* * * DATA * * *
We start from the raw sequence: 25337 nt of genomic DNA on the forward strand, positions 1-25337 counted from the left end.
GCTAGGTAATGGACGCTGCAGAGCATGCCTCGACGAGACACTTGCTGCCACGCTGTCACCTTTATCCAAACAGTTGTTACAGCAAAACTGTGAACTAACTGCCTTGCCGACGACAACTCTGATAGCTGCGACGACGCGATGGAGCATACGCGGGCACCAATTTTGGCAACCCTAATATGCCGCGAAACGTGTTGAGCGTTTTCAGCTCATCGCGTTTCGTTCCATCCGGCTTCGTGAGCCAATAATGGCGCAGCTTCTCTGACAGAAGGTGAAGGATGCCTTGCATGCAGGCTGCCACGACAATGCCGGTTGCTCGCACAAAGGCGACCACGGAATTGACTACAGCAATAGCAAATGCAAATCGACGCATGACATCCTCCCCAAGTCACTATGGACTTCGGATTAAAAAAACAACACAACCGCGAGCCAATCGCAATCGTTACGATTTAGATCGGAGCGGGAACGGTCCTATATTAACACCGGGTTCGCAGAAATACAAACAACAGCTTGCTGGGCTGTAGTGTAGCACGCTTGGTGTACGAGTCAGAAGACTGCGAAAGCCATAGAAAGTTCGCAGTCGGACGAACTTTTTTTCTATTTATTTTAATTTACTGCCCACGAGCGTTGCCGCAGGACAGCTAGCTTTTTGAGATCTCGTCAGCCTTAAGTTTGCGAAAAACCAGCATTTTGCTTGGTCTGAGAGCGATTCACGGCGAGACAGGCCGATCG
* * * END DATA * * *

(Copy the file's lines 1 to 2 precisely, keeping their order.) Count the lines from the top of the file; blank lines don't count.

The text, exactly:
We start from the raw sequence: 25337 nt of genomic DNA on the forward strand, positions 1-25337 counted from the left end.
GCTAGGTAATGGACGCTGCAGAGCATGCCTCGACGAGACACTTGCTGCCACGCTGTCACCTTTATCCAAACAGTTGTTACAGCAAAACTGTGAACTAACTGCCTTGCCGACGACAACTCTGATAGCTGCGACGACGCGATGGAGCATACGCGGGCACCAATTTTGGCAACCCTAATATGCCGCGAAACGTGTTGAGCGTTTTCAGCTCATCGCGTTTCGTTCCATCCGGCTTCGTGAGCCAATAATGGCGCAGCTTCTCTGACAGAAGGTGAAGGATGCCTTGCATGCAGGCTGCCACGACAATGCCGGTTGCTCGCACAAAGGCGACCACGGAATTGACTACAGCAATAGCAAATGCAAATCGACGCATGACATCCTCCCCAAGTCACTATGGACTTCGGATTAAAAAAACAACACAACCGCGAGCCAATCGCAATCGTTACGATTTAGATCGGAGCGGGAACGGTCCTATATTAACACCGGGTTCGCAGAAATACAAACAACAGCTTGCTGGGCTGTAGTGTAGCACGCTTGGTGTACGAGTCAGAAGACTGCGAAAGCCATAGAAAGTTCGCAGTCGGACGAACTTTTTTTCTATTTATTTTAATTTACTGCCCACGAGCGTTGCCGCAGGACAGCTAGCTTTTTGAGATCTCGTCAGCCTTAAGTTTGCGAAAAACCAGCATTTTGCTTGGTCTGAGAGCGATTCACGGCGAGACAGGCCGATCG